Sergeant Webly wiped his brass digits on an oil cloth.
“Took longer than expected.” He scoffed.
A band of black hats lined the edge of the main deck, each of their hands manacled in kind. Some of the black hats were lanky, a few short and others the typical burly. Waves crashed on either side. Another caravel, a Navy issued boat, sat tethered to the gold plated one on which Sergeant Webly stood. He stared out upon the prow, spotted a series of planks connecting the two boats.
Remy was beside him. Always beside him as if watching his every move. Should ever he turn, he would most likely run into her pale figure.
“They’re not here.” He said as he pocketed the cloth.
Remy saluted him, “Sir, one of the blackhats reported learning about this ship at The Captain’s Wife.”
“The Captain’s Wife? The same Captain’s Wife we wasted our only boundary scrolls on?”
Remy glanced down, “Yes sir.”
“Worse and worse.” Tis’ked Webly. “It takes a month to prepare those things and to say we burned it on some low class brigands is a travesty. We were this close, Ricci, this close.”
He turned to Remy who seemed more intent at staring off into the outline of Siblisey.
“What is it, Cadet?”
Remy shook her head, “I, uh, nothing sir.”
“By the Hours, cadet, speak your mind. I’m not that damned steam-up-his arse general.”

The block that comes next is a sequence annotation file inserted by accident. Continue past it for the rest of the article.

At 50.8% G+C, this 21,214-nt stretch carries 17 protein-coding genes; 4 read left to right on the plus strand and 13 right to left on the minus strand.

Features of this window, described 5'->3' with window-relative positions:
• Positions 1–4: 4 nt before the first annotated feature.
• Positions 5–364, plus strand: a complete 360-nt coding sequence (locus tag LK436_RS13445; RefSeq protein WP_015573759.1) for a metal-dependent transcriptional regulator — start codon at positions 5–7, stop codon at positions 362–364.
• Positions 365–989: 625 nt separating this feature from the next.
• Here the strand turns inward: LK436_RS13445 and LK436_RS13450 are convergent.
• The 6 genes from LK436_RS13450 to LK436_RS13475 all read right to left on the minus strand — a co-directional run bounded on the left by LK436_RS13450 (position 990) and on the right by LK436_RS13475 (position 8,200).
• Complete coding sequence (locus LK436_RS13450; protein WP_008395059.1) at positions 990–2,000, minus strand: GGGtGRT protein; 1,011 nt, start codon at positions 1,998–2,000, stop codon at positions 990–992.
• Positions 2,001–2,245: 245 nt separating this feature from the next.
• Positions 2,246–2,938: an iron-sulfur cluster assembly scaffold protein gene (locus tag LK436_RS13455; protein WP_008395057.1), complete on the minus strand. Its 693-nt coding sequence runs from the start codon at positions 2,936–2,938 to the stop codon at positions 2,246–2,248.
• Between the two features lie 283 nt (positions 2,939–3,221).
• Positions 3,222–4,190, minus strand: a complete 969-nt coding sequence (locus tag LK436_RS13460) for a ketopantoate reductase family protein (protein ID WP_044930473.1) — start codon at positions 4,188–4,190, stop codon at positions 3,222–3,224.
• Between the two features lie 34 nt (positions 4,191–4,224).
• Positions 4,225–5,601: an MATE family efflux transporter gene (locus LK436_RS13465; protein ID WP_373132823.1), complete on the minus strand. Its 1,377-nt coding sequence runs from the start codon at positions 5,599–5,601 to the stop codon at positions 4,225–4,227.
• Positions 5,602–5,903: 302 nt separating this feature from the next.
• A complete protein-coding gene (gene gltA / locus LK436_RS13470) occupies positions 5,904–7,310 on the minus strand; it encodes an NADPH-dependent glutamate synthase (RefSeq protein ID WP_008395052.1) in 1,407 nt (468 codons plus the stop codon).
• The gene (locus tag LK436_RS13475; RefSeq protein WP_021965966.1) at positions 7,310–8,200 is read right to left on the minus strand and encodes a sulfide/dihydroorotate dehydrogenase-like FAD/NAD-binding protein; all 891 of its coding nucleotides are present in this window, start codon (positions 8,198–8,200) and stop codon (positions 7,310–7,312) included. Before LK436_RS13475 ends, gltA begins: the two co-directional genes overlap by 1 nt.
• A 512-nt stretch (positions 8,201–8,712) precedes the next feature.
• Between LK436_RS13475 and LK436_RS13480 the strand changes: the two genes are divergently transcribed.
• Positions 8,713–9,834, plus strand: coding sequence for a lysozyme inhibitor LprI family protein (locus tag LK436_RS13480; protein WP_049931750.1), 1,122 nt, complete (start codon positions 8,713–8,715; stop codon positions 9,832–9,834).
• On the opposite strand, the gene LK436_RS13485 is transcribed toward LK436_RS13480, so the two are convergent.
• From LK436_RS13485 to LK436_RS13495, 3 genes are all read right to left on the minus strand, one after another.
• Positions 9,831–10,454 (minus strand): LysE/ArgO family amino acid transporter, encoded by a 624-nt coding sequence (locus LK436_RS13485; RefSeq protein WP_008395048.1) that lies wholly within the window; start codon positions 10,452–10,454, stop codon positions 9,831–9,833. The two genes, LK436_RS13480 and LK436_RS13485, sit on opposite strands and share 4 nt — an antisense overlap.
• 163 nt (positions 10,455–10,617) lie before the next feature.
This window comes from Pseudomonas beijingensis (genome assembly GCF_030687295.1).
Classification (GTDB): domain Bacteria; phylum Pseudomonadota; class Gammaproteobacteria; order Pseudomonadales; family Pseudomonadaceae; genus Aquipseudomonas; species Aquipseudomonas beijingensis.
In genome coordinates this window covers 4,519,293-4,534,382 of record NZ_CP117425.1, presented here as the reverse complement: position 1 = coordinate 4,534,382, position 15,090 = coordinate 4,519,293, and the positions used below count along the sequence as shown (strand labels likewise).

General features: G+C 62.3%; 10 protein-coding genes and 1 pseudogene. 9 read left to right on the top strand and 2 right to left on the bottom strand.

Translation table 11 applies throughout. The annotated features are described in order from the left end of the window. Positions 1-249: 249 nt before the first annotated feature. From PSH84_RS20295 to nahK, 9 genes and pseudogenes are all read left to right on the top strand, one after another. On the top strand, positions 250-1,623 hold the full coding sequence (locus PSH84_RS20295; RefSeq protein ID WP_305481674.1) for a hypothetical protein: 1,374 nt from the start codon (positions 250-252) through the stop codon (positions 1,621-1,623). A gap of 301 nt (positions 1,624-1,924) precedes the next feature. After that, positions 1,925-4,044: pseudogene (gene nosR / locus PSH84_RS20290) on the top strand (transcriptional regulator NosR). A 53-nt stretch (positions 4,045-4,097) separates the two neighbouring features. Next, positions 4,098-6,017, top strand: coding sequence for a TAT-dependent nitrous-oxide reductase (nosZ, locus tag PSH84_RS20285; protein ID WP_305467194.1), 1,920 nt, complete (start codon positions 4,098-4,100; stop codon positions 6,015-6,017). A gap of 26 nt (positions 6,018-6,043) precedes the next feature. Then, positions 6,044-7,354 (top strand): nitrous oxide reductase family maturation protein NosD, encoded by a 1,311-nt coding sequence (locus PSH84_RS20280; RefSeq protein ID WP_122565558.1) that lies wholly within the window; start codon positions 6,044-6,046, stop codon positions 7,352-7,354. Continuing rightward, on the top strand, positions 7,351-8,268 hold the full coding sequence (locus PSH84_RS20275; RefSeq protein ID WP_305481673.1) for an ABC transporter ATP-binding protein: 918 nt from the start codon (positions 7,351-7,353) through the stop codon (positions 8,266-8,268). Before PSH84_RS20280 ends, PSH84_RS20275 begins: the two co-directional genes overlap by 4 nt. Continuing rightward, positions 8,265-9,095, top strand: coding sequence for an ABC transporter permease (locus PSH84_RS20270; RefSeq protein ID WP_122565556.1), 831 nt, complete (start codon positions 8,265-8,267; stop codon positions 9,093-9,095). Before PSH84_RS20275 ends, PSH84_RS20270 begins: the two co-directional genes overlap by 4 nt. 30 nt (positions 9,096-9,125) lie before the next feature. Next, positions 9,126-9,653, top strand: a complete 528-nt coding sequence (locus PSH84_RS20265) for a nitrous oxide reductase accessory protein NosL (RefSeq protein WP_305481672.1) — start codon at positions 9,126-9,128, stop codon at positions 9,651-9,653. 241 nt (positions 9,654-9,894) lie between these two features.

She hesitated before following that order, “Back in the pub, sir, I saw some children about my age wander off through the back exit.”
Webly smiled, “I haven’t known you long Niss Ricci, but those eyes of yours are quite gifted.”
She felt at her goggles, frowned a little.
“So? Why did you not report it then?”
“These children you saw running.”
“I had just re-entered the pub, sir, and you ordered us to search the tenants.”
Webly sighed into his brass palm, “This is the problem with soldiers these day. No initiative.”
Just as a he said that, a young half turn officer made to them. Both Webly and Remy saluted him.
He had a gold circle upon the band of his blue hat instead of a star or a stripe. His nose was pointed and his eyes narrow. He had fair skin and a small mole grew just over the left end of his lip. Despite his age, or lack thereof, the man played a permanent grin as the two held their salutes.
“At ease Sergeant Webly, Cadet Ricci. I am lieutenant-Commander Levili, acting officer for Siblisey Island. What are two soldiers of the army and half the members of the Sevens doing on a Navy Vessel?”
“Orders of General Twat sir.” Answered Webly.
Webly cleared his throat. Remy cracked the smallest of smiles.
“Misspoke sir. General Tat.”
Levili paced between them with his hands held behind his back. He had long black hair that stretched a just passed his shoulders, “You are quite a ways away from the mainland, Sergeant. Your legs shaky yet?”
Webly tapped the deck with his cane, “Why I carry a cane, sir.”
“I see.” Said Levili peaking curiously at the inscribed thing. “And your purpose for this most gracious visit?”
“A manhunt sir. We’re tracking a fugitive who may deal great harm to the Empire.”
“So why did Tat send so little as a dozen men to hunt him?”
“Discretion, sir.” Lied Webly.
Levili nodded to that and kept on his pace, every so often making eyes at Remy. Webly’s brows narrowed. He swore he saw the man redden at the sight of her.
“And why,” continued Levili, “not enlist the Navy, who I dare say, would be much more capable of handling such a case?”
“Sir.” Began Webly, taking a step towards Levili. “I’ve only been on this island for a day, and I’ve already seen a rat’s nest of piracy. Should Tat have pleafully asked for your incompetent--”